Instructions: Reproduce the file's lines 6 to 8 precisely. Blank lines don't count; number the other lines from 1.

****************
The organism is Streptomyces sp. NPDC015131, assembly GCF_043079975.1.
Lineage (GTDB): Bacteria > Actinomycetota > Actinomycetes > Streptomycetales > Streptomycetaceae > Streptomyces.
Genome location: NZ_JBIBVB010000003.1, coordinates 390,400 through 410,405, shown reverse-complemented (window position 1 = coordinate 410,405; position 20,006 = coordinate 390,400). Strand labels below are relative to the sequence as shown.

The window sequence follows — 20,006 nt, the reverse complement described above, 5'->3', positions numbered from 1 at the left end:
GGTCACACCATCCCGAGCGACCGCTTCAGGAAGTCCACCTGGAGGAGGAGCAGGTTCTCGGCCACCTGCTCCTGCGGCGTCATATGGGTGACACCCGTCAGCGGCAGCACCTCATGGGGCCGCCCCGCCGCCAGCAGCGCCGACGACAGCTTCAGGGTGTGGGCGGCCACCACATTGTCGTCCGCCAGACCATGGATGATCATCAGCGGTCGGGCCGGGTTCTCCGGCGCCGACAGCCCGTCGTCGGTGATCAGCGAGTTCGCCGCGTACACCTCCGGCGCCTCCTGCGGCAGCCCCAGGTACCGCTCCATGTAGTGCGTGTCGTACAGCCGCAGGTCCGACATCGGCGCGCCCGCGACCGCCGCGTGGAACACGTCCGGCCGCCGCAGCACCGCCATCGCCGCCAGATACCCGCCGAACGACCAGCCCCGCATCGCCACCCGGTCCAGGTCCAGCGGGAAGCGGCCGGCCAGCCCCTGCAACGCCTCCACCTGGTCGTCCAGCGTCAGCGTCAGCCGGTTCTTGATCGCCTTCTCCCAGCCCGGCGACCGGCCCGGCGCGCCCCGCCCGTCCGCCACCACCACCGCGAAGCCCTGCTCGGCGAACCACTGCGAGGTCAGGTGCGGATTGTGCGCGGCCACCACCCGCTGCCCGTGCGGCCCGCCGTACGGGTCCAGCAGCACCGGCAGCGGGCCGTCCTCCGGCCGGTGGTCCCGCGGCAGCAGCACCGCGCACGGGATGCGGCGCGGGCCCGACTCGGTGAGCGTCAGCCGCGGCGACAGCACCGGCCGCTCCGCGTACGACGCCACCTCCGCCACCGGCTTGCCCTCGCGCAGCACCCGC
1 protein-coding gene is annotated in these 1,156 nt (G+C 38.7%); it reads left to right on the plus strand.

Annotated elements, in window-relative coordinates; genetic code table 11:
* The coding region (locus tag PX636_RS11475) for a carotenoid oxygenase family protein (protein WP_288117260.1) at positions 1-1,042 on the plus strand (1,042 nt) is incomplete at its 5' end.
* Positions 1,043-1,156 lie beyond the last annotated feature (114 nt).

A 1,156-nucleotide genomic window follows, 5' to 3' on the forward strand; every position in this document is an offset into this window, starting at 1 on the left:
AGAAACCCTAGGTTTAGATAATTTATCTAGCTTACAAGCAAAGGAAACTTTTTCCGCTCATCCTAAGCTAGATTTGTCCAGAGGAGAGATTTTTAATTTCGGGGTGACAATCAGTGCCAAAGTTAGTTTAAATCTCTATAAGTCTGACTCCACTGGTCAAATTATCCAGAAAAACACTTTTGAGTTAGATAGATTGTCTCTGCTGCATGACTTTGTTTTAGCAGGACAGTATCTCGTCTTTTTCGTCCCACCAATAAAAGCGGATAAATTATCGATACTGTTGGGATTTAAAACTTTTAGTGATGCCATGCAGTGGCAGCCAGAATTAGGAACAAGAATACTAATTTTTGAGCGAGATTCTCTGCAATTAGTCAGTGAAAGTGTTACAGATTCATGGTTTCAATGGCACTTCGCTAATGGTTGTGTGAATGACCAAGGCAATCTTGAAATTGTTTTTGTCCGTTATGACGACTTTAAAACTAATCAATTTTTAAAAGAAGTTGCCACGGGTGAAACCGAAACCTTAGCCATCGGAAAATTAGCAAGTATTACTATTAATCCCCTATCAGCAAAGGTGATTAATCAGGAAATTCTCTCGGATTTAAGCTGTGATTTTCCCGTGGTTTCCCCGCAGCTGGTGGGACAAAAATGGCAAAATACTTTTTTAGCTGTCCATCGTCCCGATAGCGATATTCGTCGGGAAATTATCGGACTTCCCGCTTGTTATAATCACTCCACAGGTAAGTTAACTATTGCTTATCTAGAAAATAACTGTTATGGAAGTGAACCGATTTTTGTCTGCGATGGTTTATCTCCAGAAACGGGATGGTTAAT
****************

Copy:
1 protein-coding gene is annotated in these 1,156 nt (G+C 38.7%); it reads left to right on the plus strand.

Annotated elements, in window-relative coordinates; genetic code table 11:
* The coding region (locus tag PX636_RS11475) for a carotenoid oxygenase family protein (protein WP_288117260.1) at positions 1-1,042 on the plus strand (1,042 nt) is incomplete at its 5' end.